Cover image for The Oxford dictionary of the Renaissance
The Oxford dictionary of the Renaissance
Campbell, Gordon, 1944-
Personal Author:
Publication Information:
Oxford ; New York : Oxford University Press, [2003]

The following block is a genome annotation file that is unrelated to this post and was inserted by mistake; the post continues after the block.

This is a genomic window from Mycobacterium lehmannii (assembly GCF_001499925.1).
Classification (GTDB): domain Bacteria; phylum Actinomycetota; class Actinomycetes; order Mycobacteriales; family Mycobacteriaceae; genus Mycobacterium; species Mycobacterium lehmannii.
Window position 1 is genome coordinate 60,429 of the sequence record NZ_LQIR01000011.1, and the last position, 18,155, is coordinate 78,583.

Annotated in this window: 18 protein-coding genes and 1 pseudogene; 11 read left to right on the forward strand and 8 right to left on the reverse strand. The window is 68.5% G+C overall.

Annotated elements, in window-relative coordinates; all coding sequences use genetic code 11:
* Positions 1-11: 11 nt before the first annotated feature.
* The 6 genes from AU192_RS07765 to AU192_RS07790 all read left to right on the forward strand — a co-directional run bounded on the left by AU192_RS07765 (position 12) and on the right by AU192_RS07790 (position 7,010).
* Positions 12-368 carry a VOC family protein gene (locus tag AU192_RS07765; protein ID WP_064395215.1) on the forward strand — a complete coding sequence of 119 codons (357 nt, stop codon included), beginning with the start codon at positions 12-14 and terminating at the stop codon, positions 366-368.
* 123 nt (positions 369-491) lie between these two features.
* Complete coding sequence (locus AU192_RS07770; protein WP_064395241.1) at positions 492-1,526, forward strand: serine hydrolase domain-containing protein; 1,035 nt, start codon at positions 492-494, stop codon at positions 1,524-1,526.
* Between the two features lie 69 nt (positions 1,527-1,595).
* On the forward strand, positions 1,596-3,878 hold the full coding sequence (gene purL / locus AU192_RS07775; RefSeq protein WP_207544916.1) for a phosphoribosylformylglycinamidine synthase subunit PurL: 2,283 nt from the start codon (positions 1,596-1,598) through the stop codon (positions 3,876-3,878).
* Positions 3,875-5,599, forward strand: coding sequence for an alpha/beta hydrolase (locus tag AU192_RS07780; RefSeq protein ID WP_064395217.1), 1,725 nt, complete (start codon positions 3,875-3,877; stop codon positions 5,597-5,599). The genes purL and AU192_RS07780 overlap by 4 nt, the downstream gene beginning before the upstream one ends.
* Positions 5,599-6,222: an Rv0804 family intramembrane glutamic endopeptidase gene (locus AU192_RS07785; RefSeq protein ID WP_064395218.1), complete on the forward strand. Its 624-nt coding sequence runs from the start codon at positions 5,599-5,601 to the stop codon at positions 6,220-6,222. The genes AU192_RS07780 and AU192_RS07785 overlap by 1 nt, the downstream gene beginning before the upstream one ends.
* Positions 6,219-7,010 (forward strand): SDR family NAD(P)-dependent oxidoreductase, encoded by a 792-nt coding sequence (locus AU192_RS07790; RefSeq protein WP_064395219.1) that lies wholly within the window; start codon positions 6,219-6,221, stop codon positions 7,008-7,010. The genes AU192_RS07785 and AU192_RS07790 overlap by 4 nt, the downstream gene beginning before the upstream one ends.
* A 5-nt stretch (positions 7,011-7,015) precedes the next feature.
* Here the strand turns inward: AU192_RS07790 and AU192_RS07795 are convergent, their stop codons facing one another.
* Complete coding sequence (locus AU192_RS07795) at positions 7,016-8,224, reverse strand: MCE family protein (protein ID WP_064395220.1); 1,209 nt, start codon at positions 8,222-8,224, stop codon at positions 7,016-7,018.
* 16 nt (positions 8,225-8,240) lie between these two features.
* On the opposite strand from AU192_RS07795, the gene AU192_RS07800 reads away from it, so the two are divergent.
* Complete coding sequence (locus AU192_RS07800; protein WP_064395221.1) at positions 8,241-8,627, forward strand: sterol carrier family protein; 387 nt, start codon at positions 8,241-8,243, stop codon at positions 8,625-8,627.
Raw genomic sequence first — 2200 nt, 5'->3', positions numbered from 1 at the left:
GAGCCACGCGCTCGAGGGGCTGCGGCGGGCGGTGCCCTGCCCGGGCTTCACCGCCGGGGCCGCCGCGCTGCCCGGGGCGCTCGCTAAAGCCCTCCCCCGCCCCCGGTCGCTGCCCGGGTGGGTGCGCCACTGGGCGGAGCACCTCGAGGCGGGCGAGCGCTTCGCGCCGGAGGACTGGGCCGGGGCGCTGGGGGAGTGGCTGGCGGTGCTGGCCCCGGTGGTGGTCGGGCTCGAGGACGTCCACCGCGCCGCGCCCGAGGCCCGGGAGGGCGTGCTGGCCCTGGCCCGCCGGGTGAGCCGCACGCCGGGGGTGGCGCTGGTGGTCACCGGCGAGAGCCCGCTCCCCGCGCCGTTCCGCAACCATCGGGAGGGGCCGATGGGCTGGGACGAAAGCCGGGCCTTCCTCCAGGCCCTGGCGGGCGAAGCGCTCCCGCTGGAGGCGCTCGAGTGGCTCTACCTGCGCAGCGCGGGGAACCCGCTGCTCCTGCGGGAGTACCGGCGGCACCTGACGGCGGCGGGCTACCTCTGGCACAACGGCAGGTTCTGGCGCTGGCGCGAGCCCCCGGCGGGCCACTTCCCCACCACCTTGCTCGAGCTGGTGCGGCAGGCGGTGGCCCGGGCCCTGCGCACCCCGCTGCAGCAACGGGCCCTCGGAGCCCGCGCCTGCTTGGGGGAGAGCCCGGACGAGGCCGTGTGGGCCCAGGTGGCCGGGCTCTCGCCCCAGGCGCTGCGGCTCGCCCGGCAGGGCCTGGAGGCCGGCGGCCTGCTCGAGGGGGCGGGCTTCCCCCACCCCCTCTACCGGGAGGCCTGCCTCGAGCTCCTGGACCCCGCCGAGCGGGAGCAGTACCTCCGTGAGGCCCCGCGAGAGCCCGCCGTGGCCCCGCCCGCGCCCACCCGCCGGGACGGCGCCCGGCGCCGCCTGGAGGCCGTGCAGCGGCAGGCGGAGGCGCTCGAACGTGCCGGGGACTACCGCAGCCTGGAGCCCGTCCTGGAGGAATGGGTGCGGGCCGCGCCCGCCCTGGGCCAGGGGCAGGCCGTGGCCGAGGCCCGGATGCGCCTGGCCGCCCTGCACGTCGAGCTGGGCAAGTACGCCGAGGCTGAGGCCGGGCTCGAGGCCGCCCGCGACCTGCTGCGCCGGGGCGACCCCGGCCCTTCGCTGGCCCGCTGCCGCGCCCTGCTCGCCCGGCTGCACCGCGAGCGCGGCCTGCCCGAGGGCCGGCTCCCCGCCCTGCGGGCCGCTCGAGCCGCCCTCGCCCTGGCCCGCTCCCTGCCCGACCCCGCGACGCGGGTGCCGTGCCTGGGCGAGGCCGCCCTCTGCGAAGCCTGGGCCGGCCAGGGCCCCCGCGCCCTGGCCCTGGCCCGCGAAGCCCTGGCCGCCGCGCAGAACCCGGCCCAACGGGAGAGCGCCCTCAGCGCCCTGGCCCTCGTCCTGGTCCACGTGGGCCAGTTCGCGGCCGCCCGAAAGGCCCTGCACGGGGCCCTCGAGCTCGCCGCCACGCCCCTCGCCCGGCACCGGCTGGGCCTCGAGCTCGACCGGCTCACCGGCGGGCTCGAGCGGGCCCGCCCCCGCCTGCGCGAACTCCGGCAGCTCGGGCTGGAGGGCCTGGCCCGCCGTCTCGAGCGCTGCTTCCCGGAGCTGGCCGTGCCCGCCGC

Physical Description:
xlvi, 862 pages : illustrations ; 26 cm
Format :


Call Number
Material Type
Home Location
Item Holds
CB361 .C27 2003 Adult Non-Fiction Central Closed Stacks-Non circulating